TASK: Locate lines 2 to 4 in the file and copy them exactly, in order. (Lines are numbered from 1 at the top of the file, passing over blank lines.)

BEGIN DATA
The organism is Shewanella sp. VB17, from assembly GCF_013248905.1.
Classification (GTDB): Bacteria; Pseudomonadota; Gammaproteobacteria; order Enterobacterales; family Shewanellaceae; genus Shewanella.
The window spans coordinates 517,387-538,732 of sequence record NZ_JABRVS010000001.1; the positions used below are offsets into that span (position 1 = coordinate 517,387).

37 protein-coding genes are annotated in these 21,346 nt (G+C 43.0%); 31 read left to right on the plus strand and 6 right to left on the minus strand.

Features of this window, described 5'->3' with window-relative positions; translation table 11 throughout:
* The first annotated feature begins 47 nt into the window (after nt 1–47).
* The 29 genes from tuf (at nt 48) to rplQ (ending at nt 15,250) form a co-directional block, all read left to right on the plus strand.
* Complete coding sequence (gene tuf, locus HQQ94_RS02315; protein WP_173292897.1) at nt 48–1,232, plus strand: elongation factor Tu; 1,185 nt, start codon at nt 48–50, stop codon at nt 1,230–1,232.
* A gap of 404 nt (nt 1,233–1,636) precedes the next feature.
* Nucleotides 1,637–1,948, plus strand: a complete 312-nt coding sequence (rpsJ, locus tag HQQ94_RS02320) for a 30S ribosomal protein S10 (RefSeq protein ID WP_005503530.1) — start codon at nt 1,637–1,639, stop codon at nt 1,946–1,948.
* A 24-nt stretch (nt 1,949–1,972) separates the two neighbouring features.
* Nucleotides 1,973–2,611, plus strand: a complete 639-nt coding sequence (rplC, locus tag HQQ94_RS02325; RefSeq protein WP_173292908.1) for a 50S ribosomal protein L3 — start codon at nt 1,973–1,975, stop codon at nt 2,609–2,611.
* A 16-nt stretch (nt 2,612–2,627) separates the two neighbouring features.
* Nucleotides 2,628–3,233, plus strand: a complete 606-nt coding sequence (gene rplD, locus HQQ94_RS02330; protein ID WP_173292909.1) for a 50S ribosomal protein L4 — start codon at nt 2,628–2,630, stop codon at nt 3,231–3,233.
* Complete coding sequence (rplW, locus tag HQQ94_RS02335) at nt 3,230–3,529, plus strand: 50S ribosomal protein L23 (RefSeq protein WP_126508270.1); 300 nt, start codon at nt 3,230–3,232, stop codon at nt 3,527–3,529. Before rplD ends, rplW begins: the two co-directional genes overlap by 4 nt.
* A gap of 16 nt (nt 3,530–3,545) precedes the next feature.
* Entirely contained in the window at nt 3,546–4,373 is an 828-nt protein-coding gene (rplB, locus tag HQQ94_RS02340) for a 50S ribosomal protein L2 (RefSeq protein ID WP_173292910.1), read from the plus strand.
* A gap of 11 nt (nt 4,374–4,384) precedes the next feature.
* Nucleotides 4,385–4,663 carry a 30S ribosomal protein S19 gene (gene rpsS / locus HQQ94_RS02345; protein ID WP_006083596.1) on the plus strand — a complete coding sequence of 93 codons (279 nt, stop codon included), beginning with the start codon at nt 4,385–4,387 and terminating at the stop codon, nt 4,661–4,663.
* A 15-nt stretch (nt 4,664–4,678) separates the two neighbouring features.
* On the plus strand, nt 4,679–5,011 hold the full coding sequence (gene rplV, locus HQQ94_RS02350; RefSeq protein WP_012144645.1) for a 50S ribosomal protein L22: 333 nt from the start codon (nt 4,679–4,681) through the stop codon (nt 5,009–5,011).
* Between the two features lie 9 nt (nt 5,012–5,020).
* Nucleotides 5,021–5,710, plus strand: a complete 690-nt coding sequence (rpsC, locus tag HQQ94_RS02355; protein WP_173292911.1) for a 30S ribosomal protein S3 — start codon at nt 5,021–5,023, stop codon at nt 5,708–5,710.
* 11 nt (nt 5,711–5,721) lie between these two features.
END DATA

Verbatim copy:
Classification (GTDB): Bacteria; Pseudomonadota; Gammaproteobacteria; order Enterobacterales; family Shewanellaceae; genus Shewanella.
The window spans coordinates 517,387-538,732 of sequence record NZ_JABRVS010000001.1; the positions used below are offsets into that span (position 1 = coordinate 517,387).

37 protein-coding genes are annotated in these 21,346 nt (G+C 43.0%); 31 read left to right on the plus strand and 6 right to left on the minus strand.